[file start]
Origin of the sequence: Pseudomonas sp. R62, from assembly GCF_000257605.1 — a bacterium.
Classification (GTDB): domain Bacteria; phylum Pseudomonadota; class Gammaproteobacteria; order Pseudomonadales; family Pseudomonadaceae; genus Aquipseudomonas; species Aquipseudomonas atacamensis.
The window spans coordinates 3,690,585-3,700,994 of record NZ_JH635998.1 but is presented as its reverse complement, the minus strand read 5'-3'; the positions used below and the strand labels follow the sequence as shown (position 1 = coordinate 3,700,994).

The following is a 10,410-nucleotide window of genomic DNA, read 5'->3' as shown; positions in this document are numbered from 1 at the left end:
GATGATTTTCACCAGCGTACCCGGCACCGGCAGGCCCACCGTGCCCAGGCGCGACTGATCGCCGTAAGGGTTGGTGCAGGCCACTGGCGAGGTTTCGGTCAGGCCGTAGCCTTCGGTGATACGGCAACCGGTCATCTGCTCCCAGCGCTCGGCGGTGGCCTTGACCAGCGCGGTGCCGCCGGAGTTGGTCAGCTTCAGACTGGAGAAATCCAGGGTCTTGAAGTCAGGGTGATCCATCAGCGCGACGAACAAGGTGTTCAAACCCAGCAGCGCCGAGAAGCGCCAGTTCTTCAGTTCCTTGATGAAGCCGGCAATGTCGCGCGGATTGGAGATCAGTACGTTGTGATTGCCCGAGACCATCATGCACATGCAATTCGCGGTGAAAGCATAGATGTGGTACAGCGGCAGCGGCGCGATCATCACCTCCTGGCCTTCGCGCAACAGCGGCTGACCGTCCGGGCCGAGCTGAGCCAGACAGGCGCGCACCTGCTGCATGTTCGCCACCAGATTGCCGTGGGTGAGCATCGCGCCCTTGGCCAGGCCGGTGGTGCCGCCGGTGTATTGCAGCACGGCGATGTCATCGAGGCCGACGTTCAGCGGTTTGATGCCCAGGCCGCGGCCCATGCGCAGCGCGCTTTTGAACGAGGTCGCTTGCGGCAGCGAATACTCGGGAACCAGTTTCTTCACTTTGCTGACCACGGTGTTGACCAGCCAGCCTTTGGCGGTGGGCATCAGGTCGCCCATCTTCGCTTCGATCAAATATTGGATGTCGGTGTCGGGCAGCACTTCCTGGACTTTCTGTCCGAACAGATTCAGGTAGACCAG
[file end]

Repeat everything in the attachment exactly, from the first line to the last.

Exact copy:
Origin of the sequence: Pseudomonas sp. R62, from assembly GCF_000257605.1 — a bacterium.
Classification (GTDB): domain Bacteria; phylum Pseudomonadota; class Gammaproteobacteria; order Pseudomonadales; family Pseudomonadaceae; genus Aquipseudomonas; species Aquipseudomonas atacamensis.
The window spans coordinates 3,690,585-3,700,994 of record NZ_JH635998.1 but is presented as its reverse complement, the minus strand read 5'-3'; the positions used below and the strand labels follow the sequence as shown (position 1 = coordinate 3,700,994).

The following is a 10,410-nucleotide window of genomic DNA, read 5'->3' as shown; positions in this document are numbered from 1 at the left end:
GATGATTTTCACCAGCGTACCCGGCACCGGCAGGCCCACCGTGCCCAGGCGCGACTGATCGCCGTAAGGGTTGGTGCAGGCCACTGGCGAGGTTTCGGTCAGGCCGTAGCCTTCGGTGATACGGCAACCGGTCATCTGCTCCCAGCGCTCGGCGGTGGCCTTGACCAGCGCGGTGCCGCCGGAGTTGGTCAGCTTCAGACTGGAGAAATCCAGGGTCTTGAAGTCAGGGTGATCCATCAGCGCGACGAACAAGGTGTTCAAACCCAGCAGCGCCGAGAAGCGCCAGTTCTTCAGTTCCTTGATGAAGCCGGCAATGTCGCGCGGATTGGAGATCAGTACGTTGTGATTGCCCGAGACCATCATGCACATGCAATTCGCGGTGAAAGCATAGATGTGGTACAGCGGCAGCGGCGCGATCATCACCTCCTGGCCTTCGCGCAACAGCGGCTGACCGTCCGGGCCGAGCTGAGCCAGACAGGCGCGCACCTGCTGCATGTTCGCCACCAGATTGCCGTGGGTGAGCATCGCGCCCTTGGCCAGGCCGGTGGTGCCGCCGGTGTATTGCAGCACGGCGATGTCATCGAGGCCGACGTTCAGCGGTTTGATGCCCAGGCCGCGGCCCATGCGCAGCGCGCTTTTGAACGAGGTCGCTTGCGGCAGCGAATACTCGGGAACCAGTTTCTTCACTTTGCTGACCACGGTGTTGACCAGCCAGCCTTTGGCGGTGGGCATCAGGTCGCCCATCTTCGCTTCGATCAAATATTGGATGTCGGTGTCGGGCAGCACTTCCTGGACTTTCTGTCCGAACAGATTCAGGTAGACCAG